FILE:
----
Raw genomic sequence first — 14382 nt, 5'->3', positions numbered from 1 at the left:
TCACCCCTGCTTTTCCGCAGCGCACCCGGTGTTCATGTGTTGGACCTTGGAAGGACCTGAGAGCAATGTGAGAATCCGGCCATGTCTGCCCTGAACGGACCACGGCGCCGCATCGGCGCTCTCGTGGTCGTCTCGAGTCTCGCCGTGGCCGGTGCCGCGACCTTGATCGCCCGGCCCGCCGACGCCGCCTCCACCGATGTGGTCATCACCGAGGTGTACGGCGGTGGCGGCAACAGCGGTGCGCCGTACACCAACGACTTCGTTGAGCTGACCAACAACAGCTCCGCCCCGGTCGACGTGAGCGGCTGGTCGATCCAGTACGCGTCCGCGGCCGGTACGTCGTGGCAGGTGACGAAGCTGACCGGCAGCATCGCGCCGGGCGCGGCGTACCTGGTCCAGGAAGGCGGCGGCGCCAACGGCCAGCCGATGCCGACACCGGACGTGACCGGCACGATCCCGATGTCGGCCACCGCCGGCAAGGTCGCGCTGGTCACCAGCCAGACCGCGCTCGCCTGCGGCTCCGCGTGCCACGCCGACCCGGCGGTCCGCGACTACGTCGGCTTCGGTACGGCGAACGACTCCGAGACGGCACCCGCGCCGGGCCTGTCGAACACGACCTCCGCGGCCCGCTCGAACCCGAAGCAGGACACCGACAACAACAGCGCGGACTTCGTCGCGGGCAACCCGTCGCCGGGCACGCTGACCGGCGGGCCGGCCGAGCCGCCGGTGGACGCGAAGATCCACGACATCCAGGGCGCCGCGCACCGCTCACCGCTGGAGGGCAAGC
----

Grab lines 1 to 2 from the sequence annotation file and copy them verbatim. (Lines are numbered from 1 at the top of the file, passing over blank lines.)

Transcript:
Raw genomic sequence first — 14382 nt, 5'->3', positions numbered from 1 at the left:
TCACCCCTGCTTTTCCGCAGCGCACCCGGTGTTCATGTGTTGGACCTTGGAAGGACCTGAGAGCAATGTGAGAATCCGGCCATGTCTGCCCTGAACGGACCACGGCGCCGCATCGGCGCTCTCGTGGTCGTCTCGAGTCTCGCCGTGGCCGGTGCCGCGACCTTGATCGCCCGGCCCGCCGACGCCGCCTCCACCGATGTGGTCATCACCGAGGTGTACGGCGGTGGCGGCAACAGCGGTGCGCCGTACACCAACGACTTCGTTGAGCTGACCAACAACAGCTCCGCCCCGGTCGACGTGAGCGGCTGGTCGATCCAGTACGCGTCCGCGGCCGGTACGTCGTGGCAGGTGACGAAGCTGACCGGCAGCATCGCGCCGGGCGCGGCGTACCTGGTCCAGGAAGGCGGCGGCGCCAACGGCCAGCCGATGCCGACACCGGACGTGACCGGCACGATCCCGATGTCGGCCACCGCCGGCAAGGTCGCGCTGGTCACCAGCCAGACCGCGCTCGCCTGCGGCTCCGCGTGCCACGCCGACCCGGCGGTCCGCGACTACGTCGGCTTCGGTACGGCGAACGACTCCGAGACGGCACCCGCGCCGGGCCTGTCGAACACGACCTCCGCGGCCCGCTCGAACCCGAAGCAGGACACCGACAACAACAGCGCGGACTTCGTCGCGGGCAACCCGTCGCCGGGCACGCTGACCGGCGGGCCGGCCGAGCCGCCGGTGGACGCGAAGATCCACGACATCCAGGGCGCCGCGCACCGCTCACCGCTGGAGGGCAAGC